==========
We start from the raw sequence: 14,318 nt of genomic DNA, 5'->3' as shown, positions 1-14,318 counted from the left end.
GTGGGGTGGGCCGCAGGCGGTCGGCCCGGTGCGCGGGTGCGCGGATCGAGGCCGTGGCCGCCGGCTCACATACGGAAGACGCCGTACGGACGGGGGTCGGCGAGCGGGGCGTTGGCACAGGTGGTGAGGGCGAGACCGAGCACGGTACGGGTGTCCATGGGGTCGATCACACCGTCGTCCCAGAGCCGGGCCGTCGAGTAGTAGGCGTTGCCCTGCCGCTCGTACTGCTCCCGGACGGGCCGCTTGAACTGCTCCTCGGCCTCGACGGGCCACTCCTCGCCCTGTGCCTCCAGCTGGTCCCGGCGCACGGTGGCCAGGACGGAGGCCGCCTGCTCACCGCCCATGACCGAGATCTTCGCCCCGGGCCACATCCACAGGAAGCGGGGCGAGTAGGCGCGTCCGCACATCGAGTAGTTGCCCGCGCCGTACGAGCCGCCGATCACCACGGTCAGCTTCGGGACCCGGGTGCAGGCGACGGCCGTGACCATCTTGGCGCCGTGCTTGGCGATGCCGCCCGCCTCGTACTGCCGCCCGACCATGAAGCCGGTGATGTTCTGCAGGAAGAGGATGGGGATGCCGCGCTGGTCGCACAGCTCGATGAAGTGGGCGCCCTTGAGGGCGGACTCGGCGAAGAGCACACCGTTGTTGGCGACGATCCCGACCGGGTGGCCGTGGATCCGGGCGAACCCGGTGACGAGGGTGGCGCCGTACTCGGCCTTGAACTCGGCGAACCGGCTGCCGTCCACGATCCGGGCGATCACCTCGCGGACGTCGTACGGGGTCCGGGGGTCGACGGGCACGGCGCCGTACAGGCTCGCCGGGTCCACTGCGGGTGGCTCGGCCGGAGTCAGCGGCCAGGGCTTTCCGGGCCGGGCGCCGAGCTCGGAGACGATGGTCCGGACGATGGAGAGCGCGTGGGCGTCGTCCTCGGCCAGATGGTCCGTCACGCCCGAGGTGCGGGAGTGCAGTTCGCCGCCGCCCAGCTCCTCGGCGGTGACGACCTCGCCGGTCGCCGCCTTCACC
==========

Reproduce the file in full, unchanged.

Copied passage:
We start from the raw sequence: 14,318 nt of genomic DNA, 5'->3' as shown, positions 1-14,318 counted from the left end.
GTGGGGTGGGCCGCAGGCGGTCGGCCCGGTGCGCGGGTGCGCGGATCGAGGCCGTGGCCGCCGGCTCACATACGGAAGACGCCGTACGGACGGGGGTCGGCGAGCGGGGCGTTGGCACAGGTGGTGAGGGCGAGACCGAGCACGGTACGGGTGTCCATGGGGTCGATCACACCGTCGTCCCAGAGCCGGGCCGTCGAGTAGTAGGCGTTGCCCTGCCGCTCGTACTGCTCCCGGACGGGCCGCTTGAACTGCTCCTCGGCCTCGACGGGCCACTCCTCGCCCTGTGCCTCCAGCTGGTCCCGGCGCACGGTGGCCAGGACGGAGGCCGCCTGCTCACCGCCCATGACCGAGATCTTCGCCCCGGGCCACATCCACAGGAAGCGGGGCGAGTAGGCGCGTCCGCACATCGAGTAGTTGCCCGCGCCGTACGAGCCGCCGATCACCACGGTCAGCTTCGGGACCCGGGTGCAGGCGACGGCCGTGACCATCTTGGCGCCGTGCTTGGCGATGCCGCCCGCCTCGTACTGCCGCCCGACCATGAAGCCGGTGATGTTCTGCAGGAAGAGGATGGGGATGCCGCGCTGGTCGCACAGCTCGATGAAGTGGGCGCCCTTGAGGGCGGACTCGGCGAAGAGCACACCGTTGTTGGCGACGATCCCGACCGGGTGGCCGTGGATCCGGGCGAACCCGGTGACGAGGGTGGCGCCGTACTCGGCCTTGAACTCGGCGAACCGGCTGCCGTCCACGATCCGGGCGATCACCTCGCGGACGTCGTACGGGGTCCGGGGGTCGACGGGCACGGCGCCGTACAGGCTCGCCGGGTCCACTGCGGGTGGCTCGGCCGGAGTCAGCGGCCAGGGCTTTCCGGGCCGGGCGCCGAGCTCGGAGACGATGGTCCGGACGATGGAGAGCGCGTGGGCGTCGTCCTCGGCCAGATGGTCCGTCACGCCCGAGGTGCGGGAGTGCAGTTCGCCGCCGCCCAGCTCCTCGGCGGTGACGACCTCGCCGGTCGCCGCCTTCACC